Climate change means we will have to get used to flooding


Comments

12 Comments

  • Jsean Last 9 months ago

    ELDERLY people living in those submerge houses will GO MENTAL — as crazy
    as the INDIANS in BRITAIN

  • hebneh 9 months ago

    People in California would love to receive this excess water at the moment,
    since in contrast they are deeper and deeper in drought.

  • SuperSomerled 10 months ago

    I think the polar vortex in North America could have pushed the low
    pressure systems out into the Atlantic causing unusually high amounts of
    precipitation and winds in Europe. The world governments will defend global
    warming since all their newest agendas are geared towards so called global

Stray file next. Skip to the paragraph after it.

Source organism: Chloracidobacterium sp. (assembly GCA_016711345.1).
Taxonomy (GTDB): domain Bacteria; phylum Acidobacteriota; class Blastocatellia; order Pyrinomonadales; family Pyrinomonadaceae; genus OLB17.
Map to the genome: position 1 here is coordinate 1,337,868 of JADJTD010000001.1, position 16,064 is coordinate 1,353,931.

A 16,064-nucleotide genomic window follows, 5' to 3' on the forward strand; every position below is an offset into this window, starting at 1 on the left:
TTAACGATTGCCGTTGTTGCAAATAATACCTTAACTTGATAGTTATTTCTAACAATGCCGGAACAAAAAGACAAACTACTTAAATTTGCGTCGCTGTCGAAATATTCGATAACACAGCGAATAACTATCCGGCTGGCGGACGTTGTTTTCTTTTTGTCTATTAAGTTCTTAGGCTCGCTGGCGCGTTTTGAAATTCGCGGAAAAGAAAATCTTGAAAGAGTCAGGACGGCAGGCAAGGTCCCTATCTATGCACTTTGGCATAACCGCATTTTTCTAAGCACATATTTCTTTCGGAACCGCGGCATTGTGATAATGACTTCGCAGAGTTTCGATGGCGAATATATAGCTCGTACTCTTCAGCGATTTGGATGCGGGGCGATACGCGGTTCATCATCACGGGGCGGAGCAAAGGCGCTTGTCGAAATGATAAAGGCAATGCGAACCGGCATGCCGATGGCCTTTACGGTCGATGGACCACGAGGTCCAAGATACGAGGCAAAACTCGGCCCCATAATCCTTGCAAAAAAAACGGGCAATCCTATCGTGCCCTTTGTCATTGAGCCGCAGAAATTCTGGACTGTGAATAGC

warming. Carbon tax being one of them. I could be wrong but it’s just my
    opinion.

  • VegematicDeluxe 10 months ago

    The fossil fuel industry is killing the earth. Stop Them!

  • Sarah Lee 10 months ago

    (original article:
    http://news.sky.com/story/1209623/uk-floods-could-last-months-scientist-warns)
    Global warming is increasing the amount of precipitation at northern
    latitudes, suck as the UK, Canada, northern Russia, and Scandinavia. Zhange
    et al. (2013) write:

    “Observations and climate change projections forced by greenhouse gas
    emissions have indicated a wetting trend in northern high latitudes,
    evidenced by increasing Eurasian Arctic river discharges. The increase in
    river discharge has accelerated in the latest decade and an unprecedented,
    record high discharge occurred in 2007 along with an extreme loss of Arctic
    summer sea-ice cover.”
    http://www.nature.com/nclimate/journal/v3/n1/pdf/nclimate1631.pdf Or, for
    the free Zhange et al. (2007) paper in